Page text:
Super Bowl Tickets Out of Reach for Fans
Friday, January 30th 2004, 12:00 am
By: News On 6
HOUSTON (AP) _ Bob Duckworth and his daughter waited to get autographs from Carolina Panthers players at the team's hotel this week, knowing that it was the closest they'd get to the Super Bowl.
They're not alone, though. Ticket prices have soared in the days leading up to Sunday's game between the Panthers and New England Patriots, giving only the most avid NFL fans with the deepest wallets a chance to get a seat at Reliant Stadium.
``Even the base price is out of my league,'' said Duckworth, a Houston-area high school teacher and father of four. ``I'll be watching it on television.''
The base price for one ticket is $500, but those are long gone. Now, fans wanting a last-minute ticket must look to brokers, ticket scalpers and Internet sites, where prices range from $1,900 to more than $6,000.
Of course, the buyer should beware. With every Super Bowl comes counterfeit tickets or people paying up front for bogus tickets that never arrive.
The Super Bowl is ``the grand daddy of them all in terms of scams,'' said Eric Baker, president of StubHub.com, an online ticket seller.
``Anyone can throw up a Web site, make claims of guarantees,'' Baker said. ``We've got a system where we're registering every seller, monitoring every transaction.''
Gary Adler, general counsel for the National Association of Ticket Brokers, said his organization screens businesses and provides a list to help consumers buy from reputable sellers.
But some fans think even ticket brokers aren't the best deal for bargain hunters.
While Duckworth realizes the demand for tickets dictates the high prices, he believes the cost makes it impossible for the average fan to go to the game.
``Professional football used to be a middle-class person's game,'' Duckworth said. ``It's not anymore. Deep down, there's something wrong with it. But it's America. You can do that.''
As Duckworth, 46, talked, he was approached by P.J., a self-described ``middleman'' for brokers, who pulled out a seating chart of Reliant Stadium and went over ticket prices.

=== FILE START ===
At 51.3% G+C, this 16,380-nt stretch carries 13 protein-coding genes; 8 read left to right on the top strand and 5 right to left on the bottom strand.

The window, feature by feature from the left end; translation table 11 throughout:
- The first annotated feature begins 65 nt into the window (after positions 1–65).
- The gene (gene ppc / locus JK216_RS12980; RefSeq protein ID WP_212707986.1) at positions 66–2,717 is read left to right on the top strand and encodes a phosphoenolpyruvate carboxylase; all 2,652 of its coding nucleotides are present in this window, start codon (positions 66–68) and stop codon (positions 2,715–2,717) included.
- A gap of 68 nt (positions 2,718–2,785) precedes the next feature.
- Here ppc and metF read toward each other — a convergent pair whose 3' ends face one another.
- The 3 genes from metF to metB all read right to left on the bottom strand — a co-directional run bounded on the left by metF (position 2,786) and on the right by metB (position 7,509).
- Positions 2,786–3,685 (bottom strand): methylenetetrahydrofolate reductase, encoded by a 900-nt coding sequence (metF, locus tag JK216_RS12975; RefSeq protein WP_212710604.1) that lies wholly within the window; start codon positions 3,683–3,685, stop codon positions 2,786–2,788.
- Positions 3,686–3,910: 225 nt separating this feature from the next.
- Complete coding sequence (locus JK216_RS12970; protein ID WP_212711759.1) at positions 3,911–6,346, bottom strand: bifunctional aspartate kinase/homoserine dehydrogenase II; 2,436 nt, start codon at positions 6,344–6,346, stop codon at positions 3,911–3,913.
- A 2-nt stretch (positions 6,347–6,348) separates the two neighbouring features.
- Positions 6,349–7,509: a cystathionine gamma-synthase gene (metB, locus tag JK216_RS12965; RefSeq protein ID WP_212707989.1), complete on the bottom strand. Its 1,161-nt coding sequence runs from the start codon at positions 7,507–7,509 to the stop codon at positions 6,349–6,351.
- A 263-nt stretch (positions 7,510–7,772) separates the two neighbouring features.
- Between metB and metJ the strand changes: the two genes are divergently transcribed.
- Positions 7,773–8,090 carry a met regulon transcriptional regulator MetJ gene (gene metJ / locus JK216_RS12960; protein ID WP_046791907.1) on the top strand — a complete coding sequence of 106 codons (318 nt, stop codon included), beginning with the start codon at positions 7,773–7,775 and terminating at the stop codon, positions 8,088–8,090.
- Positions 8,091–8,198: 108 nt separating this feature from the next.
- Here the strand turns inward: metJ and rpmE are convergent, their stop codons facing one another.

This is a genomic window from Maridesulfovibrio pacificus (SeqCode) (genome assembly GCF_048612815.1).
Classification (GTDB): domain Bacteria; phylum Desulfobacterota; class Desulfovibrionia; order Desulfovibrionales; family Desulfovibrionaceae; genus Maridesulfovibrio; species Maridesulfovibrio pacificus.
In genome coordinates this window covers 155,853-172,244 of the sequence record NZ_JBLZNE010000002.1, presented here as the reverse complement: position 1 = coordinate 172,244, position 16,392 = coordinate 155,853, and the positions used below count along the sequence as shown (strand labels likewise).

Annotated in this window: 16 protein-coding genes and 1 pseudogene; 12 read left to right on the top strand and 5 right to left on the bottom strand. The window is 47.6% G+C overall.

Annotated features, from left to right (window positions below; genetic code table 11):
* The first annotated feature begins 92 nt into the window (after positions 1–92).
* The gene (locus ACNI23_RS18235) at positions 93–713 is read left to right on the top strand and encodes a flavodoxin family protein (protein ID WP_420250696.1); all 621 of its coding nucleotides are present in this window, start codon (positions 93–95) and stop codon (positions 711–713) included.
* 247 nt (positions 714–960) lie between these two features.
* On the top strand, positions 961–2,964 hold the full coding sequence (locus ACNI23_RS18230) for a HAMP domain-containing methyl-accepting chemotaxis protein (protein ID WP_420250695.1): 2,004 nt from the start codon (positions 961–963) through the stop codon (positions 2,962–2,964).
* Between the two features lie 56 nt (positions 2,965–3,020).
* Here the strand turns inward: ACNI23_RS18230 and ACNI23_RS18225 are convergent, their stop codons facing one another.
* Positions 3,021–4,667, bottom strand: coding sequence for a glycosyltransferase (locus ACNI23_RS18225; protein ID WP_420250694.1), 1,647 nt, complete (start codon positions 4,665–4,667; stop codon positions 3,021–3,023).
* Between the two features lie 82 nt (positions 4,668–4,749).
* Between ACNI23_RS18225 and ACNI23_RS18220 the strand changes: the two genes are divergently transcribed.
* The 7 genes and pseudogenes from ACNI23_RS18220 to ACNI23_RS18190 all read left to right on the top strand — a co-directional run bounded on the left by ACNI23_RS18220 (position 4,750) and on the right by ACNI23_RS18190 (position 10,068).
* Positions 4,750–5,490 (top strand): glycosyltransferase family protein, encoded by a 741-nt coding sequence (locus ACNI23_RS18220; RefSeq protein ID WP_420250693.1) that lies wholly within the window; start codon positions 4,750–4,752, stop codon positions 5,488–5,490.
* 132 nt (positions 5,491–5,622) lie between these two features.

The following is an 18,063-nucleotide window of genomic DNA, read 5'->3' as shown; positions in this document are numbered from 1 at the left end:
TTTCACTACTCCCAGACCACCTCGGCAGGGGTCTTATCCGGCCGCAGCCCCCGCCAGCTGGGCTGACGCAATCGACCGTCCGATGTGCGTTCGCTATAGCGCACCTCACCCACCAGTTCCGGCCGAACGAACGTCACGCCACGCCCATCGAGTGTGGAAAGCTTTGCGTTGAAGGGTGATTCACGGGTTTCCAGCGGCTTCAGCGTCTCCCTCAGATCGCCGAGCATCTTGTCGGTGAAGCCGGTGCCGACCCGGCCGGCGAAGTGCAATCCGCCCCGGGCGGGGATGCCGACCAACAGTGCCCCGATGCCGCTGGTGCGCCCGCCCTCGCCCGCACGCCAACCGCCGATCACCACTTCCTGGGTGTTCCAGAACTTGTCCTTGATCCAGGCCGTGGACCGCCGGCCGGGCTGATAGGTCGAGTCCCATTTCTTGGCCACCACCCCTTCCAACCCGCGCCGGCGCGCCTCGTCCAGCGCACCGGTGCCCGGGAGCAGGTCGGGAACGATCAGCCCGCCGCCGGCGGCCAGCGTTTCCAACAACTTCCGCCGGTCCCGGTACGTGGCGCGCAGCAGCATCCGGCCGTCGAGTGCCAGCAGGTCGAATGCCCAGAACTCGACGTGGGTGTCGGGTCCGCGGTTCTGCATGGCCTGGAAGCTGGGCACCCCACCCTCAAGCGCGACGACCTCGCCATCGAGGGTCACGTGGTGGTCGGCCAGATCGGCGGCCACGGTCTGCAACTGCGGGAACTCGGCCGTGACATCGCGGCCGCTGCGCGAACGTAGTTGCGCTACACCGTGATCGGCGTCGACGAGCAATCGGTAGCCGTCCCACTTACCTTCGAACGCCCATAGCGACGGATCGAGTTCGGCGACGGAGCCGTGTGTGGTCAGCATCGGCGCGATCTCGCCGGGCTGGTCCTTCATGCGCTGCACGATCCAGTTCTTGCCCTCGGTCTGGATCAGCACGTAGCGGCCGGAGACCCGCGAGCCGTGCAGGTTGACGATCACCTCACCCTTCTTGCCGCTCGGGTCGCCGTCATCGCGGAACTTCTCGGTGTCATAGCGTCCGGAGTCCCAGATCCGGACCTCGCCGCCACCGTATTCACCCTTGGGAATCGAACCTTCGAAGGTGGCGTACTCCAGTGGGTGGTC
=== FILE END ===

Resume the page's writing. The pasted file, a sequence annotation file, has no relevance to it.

``You want a ticket, you've got to pay the piper,'' said P.J., who did not wish to give his last name. ``It's the American way, supply and demand.''
P.J. said he had been doing brisk business since arriving in Houston, selling tickets in the price range of $2,200-$3,500.
Dennis Storemski, executive assistant chief with the Houston Police Department, said while there are no laws against ticket scalping in Texas, there is a city ordinance against selling any merchandise on public property without a permit.
``Should there be anyone out on the street trying to sell tickets, we'll do enforcement of all those laws,'' he said.
State Sen. Jeff Wentworth, R-San Antonio, said he doesn't see much difference between scalpers and ticket brokers.
``It's kind of a practice that cries out for some sort of government regulation to make it somewhat fairer to the regular citizen,'' said Wentworth, who in previous legislative sessions has unsuccessfully tried to get a state law passed banning scalping.
Adler said there's a big difference between scalpers and what his industry does.
``We will always be an easy target for people,'' he said. ``Saying you can't get into a Super Bowl because of ticket brokers simply is not true.''
Josh Oren of Houston will be among the 70,000 fans at the stadium on Sunday, thanks to a bit of luck and an initial investment of $200.
Oren, 30, is one of 50 fans from across the country who got to purchase tickets at face value for taking part in The Ticket Reserve. The online marketplace is similar to a stock exchange, where they bought shares of their favorite teams. Those who at the end of the playoffs had shares of either the Patriots or Panthers got to buy tickets at face value, plus whatever they paid to buy their shares.
``I'm thrilled I'm going,'' said Oren, who had shares for the Panthers and bought two tickets, each at a total cost of $700. ``There's no way I could bring myself to spending $3,000 on a ticket.''